Expandable metallic stents have different delivery systems: the Wallstent and Ultraflex stent are contained within a delivery sheath; the Palmaz and Strecker stents need expansion over a balloon. Even if fluoroscopy guidance is recommended, simultaneous viewing through the rigid telescope or the flexible bronchoscope may contribute to improved accuracy of deployment. In some cases it is necessary to place multiple stents to optimize palliation.

Management of Stent

There are no studies supporting any medical intervention after stent placement and each center has his own policy. We usually recommend immediate saline nebulization, adding steroids for the first three to four days. Antibiotic prophylaxis is administered for three days. It is extremely important to keep the patient well hydrated to reduce the thickness of secretions; this may not be easy in cachectic patients with advanced cancer. A chest x-ray is always performed after stent placement and fiberoptic bronchoscopy is usually performed within two to three weeks unless the patient shows symptoms requiring earlier endoscopic monitoring. Afterwards, bronchoscopy is performed according to the underlying disease, the clinical status of the patient, and the presence of symptoms (respiratory failure, cough, stridor, purulent secretions, etc).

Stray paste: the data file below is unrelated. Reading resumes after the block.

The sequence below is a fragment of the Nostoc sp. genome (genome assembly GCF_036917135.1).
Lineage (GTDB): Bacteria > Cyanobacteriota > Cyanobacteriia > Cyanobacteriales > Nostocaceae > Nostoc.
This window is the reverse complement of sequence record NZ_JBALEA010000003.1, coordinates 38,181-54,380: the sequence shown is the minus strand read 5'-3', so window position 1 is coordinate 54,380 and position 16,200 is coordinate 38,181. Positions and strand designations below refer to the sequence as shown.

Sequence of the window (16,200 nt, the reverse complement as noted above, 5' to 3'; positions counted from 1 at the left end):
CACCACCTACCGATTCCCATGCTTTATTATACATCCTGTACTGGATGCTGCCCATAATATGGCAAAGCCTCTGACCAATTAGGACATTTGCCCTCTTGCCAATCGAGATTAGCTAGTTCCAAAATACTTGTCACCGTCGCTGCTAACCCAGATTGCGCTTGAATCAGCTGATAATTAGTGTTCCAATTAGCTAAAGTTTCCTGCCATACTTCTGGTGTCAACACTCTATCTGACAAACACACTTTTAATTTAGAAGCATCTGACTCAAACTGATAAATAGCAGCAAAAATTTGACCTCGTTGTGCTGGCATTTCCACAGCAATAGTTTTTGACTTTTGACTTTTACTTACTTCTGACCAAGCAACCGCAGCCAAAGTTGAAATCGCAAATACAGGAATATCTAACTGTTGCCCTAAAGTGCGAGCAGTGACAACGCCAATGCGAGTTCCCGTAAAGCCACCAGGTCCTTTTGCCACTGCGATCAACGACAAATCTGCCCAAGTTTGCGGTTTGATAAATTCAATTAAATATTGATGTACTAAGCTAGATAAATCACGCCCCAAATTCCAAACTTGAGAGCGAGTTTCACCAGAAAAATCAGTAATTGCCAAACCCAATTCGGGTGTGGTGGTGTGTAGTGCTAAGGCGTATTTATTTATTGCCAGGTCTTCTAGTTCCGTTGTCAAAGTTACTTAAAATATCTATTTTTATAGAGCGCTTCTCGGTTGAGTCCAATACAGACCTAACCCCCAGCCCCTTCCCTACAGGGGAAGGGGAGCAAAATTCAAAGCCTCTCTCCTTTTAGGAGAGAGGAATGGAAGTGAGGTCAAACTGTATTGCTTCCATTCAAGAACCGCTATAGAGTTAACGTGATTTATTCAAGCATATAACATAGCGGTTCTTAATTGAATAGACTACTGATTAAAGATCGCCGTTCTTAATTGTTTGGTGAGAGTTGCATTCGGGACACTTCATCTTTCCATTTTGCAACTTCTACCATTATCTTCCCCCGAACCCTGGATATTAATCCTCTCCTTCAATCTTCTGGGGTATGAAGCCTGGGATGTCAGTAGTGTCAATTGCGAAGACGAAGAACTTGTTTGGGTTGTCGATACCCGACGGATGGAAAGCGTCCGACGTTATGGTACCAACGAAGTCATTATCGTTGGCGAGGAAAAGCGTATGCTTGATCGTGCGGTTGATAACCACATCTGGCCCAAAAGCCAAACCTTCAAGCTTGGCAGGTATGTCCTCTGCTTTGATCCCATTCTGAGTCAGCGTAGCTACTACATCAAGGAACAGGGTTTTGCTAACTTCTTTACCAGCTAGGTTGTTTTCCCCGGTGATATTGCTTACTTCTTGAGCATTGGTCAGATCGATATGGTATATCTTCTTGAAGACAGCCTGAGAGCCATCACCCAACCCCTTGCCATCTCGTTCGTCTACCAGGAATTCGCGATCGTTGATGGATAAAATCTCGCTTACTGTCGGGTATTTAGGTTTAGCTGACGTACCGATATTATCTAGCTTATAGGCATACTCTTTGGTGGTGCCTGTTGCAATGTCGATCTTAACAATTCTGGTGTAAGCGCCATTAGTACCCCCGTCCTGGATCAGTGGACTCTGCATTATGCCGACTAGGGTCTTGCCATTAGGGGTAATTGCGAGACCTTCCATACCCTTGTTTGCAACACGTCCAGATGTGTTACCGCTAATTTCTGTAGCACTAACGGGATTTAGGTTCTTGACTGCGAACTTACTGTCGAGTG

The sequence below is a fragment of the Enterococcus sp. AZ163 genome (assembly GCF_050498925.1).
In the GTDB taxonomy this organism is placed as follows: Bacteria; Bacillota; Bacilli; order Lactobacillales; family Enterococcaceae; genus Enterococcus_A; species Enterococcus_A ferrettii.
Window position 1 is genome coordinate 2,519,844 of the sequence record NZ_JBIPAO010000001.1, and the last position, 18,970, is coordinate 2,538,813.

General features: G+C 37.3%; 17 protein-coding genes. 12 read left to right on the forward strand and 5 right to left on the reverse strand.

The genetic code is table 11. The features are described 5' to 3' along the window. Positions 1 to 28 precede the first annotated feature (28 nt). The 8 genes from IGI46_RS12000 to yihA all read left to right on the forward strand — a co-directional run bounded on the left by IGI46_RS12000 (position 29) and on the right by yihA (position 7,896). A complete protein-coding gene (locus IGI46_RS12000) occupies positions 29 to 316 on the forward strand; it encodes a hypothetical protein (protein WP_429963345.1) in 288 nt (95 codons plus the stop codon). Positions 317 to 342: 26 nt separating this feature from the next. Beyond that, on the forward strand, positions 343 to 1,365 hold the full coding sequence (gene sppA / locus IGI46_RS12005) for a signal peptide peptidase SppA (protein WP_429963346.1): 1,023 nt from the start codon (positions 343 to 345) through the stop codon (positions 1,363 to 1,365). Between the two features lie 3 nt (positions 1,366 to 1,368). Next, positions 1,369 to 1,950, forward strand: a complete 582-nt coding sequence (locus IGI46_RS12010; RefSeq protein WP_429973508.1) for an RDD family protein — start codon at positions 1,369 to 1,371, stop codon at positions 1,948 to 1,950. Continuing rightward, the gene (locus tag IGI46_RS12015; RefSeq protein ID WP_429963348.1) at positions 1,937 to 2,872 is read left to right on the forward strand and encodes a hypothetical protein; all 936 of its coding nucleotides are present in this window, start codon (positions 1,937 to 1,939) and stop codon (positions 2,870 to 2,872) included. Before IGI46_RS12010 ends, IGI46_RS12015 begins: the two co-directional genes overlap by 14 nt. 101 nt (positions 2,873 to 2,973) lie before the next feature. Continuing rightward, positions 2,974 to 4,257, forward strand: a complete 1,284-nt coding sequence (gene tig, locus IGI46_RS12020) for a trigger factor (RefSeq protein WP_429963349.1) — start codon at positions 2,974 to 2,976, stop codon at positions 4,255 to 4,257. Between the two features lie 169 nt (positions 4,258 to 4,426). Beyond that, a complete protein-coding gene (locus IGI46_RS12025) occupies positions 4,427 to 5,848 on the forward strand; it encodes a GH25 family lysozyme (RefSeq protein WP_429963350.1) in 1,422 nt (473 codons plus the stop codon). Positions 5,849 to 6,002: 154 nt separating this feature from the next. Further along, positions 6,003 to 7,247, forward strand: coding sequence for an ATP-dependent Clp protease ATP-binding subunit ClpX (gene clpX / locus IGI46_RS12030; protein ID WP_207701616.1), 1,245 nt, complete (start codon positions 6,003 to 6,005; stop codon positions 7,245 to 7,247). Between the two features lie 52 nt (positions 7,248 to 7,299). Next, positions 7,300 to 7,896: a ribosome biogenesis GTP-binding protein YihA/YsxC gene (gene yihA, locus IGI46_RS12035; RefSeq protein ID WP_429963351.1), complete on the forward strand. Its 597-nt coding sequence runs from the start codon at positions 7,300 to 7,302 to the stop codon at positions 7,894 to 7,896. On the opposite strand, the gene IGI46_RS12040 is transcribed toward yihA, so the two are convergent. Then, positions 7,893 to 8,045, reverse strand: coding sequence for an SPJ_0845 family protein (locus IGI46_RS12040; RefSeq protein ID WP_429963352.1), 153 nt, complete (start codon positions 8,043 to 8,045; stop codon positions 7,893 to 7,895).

Preference Card

  • Dumon–Harrell rigid bronchoscope with barrels of different diameter
  • Adult length rigid telescope
  • Long pediatric diameter telescope (better when working with bronchoscopes of small diameter)
  • Dumon delivery system for silicone stent placement
  • Dumon suction catheters
  • Balloon dilators
  • Rigid grasping forceps
  • Rigid biopsy forceps
  • Any flexible fiberoptic bronchoscope with a large working channel
  • Biopsy forceps for the flexible bronchoscope
  • Laser for tumor ablation (we use a Nd:YAG laser)
  • Dumon stents of different diameter and length (tracheal and bronchial). Keep at least one Y stent for the carina
  • Expandable metallic stents (either Wallstent or Ultraflex)

Tips & Pitfalls